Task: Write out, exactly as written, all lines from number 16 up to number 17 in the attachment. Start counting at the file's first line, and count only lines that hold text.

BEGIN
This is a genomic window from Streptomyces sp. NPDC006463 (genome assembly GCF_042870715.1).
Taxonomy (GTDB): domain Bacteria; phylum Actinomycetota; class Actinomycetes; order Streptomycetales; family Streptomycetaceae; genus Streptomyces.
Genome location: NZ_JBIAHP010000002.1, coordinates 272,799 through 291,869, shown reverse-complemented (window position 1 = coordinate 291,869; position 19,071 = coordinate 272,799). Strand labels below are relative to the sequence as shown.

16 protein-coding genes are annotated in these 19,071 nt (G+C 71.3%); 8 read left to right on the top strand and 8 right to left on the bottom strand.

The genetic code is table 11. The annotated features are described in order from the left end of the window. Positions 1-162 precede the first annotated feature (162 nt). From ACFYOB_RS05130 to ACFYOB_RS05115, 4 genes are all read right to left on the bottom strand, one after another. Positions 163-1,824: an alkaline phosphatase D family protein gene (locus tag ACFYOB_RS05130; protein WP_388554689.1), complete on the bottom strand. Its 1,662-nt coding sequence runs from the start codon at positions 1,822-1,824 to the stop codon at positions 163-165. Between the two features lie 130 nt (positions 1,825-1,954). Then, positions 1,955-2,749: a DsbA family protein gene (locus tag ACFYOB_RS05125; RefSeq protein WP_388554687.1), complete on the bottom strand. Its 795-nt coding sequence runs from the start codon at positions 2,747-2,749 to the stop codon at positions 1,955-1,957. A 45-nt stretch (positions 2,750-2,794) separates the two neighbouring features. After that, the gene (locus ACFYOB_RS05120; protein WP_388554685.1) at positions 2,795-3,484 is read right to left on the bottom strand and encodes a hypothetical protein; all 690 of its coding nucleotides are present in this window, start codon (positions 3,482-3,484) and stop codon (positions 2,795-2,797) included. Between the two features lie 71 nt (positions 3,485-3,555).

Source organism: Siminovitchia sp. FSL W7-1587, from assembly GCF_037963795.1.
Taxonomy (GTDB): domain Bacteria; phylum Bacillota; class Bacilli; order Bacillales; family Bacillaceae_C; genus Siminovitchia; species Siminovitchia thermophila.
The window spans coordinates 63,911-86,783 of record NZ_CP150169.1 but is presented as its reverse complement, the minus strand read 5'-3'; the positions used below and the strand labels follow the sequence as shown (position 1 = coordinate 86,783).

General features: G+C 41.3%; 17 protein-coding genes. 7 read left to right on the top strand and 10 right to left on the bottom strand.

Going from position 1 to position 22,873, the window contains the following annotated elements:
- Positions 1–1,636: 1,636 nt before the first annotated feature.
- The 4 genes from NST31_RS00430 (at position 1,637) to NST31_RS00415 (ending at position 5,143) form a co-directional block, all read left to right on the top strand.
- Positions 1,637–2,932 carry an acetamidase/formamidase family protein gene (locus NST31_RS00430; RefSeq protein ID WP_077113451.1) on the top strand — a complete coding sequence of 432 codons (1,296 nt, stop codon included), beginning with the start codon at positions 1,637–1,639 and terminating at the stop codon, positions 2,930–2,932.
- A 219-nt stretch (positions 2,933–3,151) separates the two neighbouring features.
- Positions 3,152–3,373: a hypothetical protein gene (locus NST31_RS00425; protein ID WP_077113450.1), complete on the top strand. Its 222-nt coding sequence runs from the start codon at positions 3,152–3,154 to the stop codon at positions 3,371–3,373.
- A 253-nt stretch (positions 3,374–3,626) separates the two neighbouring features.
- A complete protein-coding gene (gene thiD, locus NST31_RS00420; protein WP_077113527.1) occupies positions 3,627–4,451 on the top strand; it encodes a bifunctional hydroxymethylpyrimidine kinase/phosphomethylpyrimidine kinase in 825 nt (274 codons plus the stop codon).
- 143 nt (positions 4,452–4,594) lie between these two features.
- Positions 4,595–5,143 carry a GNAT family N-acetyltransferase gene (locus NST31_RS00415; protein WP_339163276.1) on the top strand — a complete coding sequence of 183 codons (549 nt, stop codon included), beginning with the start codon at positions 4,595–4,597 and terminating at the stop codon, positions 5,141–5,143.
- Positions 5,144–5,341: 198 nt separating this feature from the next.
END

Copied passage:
- A 253-nt stretch (positions 3,374–3,626) separates the two neighbouring features.
- A complete protein-coding gene (gene thiD, locus NST31_RS00420; protein WP_077113527.1) occupies positions 3,627–4,451 on the top strand; it encodes a bifunctional hydroxymethylpyrimidine kinase/phosphomethylpyrimidine kinase in 825 nt (274 codons plus the stop codon).